Craterostigmus is distinguished from all other centipedes by:

  • 15 leg-bearing trunk segments covered by 21 tergites (segments 3, 5, 7, 8, 10 and 12 each have 2 tergites)
  • antenna with 17–18 articles, strongly attenuated distally
  • a single ocellus on each side of the head - the ocellus has a remarkably complex ultrastructure, including several cellular details that are unique for centipedes as a whole (Müller and Meyer-Rochow, 2006)
  • labrum with five teeth in midpiece and inner edge of sidepieces
  • first maxillary telopodite a single undivided article
  • anterior margin of the maxillipede coxosternite with a pair of serrate tooth plates, trochanteroprefemur of telopodite bearing a similar serrate process
Craterostigmus tasmanianus

Craterostigmus tasmanianus, showing the pair of 'can opener' tooth plates on the maxillipede coxosternite. These are the same in C. crabilli, which has 5–8 teeth on each plate. © Sue Lindsay, Australian Museum


  • spiracles on trunk segments 3, 5, 8, 10, 12, and 14 - more than 1,500 tracheae per spiracle, tracheae unbranched
  • pleural glands open on six trunk segments bearing long tergites (Dohle, 1990)
  • trochanter of leg 15 (and variably legs 13 and 14 in C. tasmanianus) bearing a single strong ventral spine
  • last leg-bearing segment with all sclerites merged as an undivided ring
  • anal region developed as a bivalved capsule that opens ventrally, each side bearing four anal pore fields separated by cuticular bars
  • ultimate leg elongate, slender
Craterostigmus crabilli

Craterostigmus crabilli in dorsal view, showing the basal parts of the 15th leg pair. The elongate structure projecting behind the ultimate leg-bearing segment is the anal capsule. This specimen comes from Dunedin, South Island.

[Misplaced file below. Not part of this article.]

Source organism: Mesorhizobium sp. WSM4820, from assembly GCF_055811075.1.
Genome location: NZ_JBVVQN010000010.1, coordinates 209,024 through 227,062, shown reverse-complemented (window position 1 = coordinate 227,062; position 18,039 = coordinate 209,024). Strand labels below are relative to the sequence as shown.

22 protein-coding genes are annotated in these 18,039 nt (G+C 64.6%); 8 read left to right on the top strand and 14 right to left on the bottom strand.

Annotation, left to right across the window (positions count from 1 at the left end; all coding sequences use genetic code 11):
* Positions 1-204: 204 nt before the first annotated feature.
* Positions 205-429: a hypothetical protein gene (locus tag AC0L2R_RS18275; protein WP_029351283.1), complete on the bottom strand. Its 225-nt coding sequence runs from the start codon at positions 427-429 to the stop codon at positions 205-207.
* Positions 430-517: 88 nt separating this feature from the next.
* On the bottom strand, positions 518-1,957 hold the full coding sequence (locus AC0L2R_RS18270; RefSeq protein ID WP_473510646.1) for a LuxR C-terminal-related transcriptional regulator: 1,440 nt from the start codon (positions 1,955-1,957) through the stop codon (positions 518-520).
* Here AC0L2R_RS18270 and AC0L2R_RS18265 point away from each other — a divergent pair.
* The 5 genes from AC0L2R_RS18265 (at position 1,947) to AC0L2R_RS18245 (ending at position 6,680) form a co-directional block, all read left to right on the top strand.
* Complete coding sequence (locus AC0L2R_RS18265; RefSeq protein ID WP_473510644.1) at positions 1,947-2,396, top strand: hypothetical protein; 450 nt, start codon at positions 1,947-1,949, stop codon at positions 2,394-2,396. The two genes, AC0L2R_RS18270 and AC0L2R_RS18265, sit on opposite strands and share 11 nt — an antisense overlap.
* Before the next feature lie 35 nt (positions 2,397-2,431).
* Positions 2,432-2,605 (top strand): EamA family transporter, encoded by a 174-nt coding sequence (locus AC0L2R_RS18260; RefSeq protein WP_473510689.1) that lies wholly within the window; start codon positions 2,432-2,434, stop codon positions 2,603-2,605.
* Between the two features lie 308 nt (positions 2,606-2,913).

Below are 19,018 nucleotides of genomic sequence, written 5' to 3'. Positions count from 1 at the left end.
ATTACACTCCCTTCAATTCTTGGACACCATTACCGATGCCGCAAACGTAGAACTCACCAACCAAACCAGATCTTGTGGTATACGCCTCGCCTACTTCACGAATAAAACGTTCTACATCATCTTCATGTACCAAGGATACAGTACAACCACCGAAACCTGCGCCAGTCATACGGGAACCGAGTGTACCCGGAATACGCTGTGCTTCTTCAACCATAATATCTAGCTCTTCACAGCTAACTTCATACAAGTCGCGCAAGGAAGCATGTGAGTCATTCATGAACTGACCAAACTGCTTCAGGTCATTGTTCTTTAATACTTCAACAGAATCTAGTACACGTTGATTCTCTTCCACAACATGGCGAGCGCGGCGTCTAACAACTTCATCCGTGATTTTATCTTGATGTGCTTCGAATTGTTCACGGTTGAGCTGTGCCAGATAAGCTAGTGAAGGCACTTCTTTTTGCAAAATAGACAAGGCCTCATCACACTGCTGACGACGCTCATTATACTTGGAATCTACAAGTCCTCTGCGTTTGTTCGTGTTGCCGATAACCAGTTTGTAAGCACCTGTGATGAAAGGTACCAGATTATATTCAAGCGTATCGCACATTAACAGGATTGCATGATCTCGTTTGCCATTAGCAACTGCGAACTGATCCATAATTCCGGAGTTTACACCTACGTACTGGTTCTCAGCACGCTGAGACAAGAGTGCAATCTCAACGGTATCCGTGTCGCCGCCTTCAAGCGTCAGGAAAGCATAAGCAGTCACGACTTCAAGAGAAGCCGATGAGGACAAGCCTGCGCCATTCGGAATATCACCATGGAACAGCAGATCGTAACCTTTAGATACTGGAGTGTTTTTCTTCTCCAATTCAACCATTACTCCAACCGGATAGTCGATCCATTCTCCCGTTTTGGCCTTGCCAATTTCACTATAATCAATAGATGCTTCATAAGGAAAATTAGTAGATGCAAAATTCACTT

Craterostigmus crabilli

Craterostigmus crabilli in ventral view, showing the anal capsule opened to reveal 8 fields (4 on each side) of pores that are openings of the anal glands.

Craterostigmus crabilli

Enlargement of the openings of the anal glands in Craterostigmus crabilli. The depression is the central part of the anal capsule is the anus (Rosenberg et al, 2006).

  • male gonopod a small, elliptical flap

Diagnostic description

It is difficult to distinguish Craterostigmus crabilli from its closest relative Craterostigmus tasmanianus using morphological characteristics alone.

The two species can be separated based on molecular characteristics, or using a combination of external and internal anatomical characters:

  • body length - up to 37mm in C. crabilli , compared to 50 mm or more in C tasmanianus
  • ventral spine on trochanter of leg 14 are short and thorn-like or absent in C crabilli - in C tasmanianus they are often strong
  • leg 14 lacks spines apart from on trochanter in C. crabilli - whereas C. tasmanianus sometimes has a spine on the coxa and prefemur
  • leg 13 lacks spines in C. crabilli - sometimes C. tasmanianus has a spine on the trochanter and prefemur
  • C. crabilli has 2 anteriorly oriented dorsal and ventral Malpighian tubules, whereas they are oriented in opposite directions in C. tasmanianus (Prunescu and Prunescu, 2006)
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Plate at the base of the maxillipedes, composed of the fused coxa (the basal leg segment) and sternum.


Same number of body segments at different stages of lifecycle.


A modified pair of legs that functions as an external reproductive organ.


Lip that originates at the border of the mouth in arthropod development.

Malpighian tubules

Tubes used for excretion.

Maxillary telopodite

The outer, segmented part of the first pair of mouth appendages immediately behind the mandibles (jaws).


Modified anterior pair of trunk legs that are a functional part of the head.


Eye structure.


Hardened plate like body parts.


Plates on ventral surface.


Plates along the back.


Second segment of a leg, between the coxa and the prefemur.